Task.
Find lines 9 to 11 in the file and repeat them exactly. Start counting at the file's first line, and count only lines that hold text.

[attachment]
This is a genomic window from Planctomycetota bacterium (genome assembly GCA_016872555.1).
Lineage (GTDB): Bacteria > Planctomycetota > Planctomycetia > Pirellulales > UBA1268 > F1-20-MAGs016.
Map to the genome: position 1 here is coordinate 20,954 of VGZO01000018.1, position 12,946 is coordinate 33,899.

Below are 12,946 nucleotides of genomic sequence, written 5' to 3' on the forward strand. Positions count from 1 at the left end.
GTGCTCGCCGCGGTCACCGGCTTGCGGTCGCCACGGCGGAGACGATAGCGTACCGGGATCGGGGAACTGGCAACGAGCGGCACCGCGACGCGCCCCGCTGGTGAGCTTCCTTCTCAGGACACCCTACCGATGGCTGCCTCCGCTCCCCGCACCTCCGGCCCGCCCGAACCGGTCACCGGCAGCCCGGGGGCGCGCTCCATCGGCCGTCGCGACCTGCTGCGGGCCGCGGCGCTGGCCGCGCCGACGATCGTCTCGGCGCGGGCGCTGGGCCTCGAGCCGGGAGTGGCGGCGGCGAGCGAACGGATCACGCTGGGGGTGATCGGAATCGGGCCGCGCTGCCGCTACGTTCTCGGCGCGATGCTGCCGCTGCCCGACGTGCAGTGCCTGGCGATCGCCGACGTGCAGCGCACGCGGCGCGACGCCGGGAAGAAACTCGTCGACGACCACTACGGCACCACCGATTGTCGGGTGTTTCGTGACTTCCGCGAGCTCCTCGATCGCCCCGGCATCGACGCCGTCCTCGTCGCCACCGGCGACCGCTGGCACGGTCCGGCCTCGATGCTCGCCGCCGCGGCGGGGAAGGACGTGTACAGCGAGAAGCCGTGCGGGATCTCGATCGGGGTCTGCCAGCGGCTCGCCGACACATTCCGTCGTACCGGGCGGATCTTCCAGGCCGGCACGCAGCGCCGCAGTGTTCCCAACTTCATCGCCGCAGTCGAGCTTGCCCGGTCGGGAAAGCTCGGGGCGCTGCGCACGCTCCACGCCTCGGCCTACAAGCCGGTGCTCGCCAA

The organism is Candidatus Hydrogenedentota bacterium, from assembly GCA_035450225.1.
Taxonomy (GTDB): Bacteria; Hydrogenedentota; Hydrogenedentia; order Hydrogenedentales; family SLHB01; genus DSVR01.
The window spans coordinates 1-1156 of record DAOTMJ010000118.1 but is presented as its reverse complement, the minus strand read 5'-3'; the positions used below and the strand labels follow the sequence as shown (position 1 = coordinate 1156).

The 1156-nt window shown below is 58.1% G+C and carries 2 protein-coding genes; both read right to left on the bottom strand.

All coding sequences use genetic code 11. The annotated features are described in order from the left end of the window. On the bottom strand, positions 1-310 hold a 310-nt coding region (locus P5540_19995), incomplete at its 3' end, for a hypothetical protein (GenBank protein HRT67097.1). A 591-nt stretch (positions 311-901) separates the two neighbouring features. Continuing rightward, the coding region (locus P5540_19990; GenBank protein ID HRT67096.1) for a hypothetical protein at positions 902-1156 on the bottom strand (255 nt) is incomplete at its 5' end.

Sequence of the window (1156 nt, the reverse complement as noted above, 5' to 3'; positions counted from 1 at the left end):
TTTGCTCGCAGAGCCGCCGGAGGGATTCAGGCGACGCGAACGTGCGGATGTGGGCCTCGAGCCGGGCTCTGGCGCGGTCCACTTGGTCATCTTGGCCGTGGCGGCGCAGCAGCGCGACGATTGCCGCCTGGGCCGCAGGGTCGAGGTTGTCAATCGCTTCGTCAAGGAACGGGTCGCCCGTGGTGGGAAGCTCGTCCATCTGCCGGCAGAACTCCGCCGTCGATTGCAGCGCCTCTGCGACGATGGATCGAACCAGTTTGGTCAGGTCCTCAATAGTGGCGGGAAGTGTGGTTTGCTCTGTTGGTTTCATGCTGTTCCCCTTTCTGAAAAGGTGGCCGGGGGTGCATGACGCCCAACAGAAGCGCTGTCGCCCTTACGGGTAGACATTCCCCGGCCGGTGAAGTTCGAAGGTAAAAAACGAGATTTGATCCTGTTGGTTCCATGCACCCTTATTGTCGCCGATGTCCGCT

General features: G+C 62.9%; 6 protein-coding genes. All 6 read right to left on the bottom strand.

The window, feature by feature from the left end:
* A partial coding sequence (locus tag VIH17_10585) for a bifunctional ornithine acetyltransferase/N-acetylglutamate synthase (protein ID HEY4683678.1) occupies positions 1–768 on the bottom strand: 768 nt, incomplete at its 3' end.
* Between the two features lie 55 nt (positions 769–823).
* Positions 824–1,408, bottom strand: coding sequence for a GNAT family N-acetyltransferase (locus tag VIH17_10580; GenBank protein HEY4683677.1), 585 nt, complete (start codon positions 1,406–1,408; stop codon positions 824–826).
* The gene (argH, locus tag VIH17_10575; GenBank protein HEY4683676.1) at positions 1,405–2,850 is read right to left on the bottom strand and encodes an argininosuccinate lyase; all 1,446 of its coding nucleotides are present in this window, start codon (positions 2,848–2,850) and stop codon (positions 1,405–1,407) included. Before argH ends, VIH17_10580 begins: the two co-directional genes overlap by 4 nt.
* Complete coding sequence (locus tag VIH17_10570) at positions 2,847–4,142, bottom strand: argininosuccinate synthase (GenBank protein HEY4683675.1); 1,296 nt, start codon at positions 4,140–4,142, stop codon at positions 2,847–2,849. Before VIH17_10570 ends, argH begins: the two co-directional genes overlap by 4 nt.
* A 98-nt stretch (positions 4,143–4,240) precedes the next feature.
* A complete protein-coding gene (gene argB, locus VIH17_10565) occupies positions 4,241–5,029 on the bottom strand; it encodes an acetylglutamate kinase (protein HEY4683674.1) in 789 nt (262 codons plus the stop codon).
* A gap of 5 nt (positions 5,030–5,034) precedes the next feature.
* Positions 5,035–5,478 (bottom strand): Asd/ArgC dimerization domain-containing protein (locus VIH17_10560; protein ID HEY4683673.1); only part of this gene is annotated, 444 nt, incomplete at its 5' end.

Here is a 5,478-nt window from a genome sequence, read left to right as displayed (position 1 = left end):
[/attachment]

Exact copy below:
The 1156-nt window shown below is 58.1% G+C and carries 2 protein-coding genes; both read right to left on the bottom strand.

All coding sequences use genetic code 11. The annotated features are described in order from the left end of the window. On the bottom strand, positions 1-310 hold a 310-nt coding region (locus P5540_19995), incomplete at its 3' end, for a hypothetical protein (GenBank protein HRT67097.1). A 591-nt stretch (positions 311-901) separates the two neighbouring features. Continuing rightward, the coding region (locus P5540_19990; GenBank protein ID HRT67096.1) for a hypothetical protein at positions 902-1156 on the bottom strand (255 nt) is incomplete at its 5' end.

Sequence of the window (1156 nt, the reverse complement as noted above, 5' to 3'; positions counted from 1 at the left end):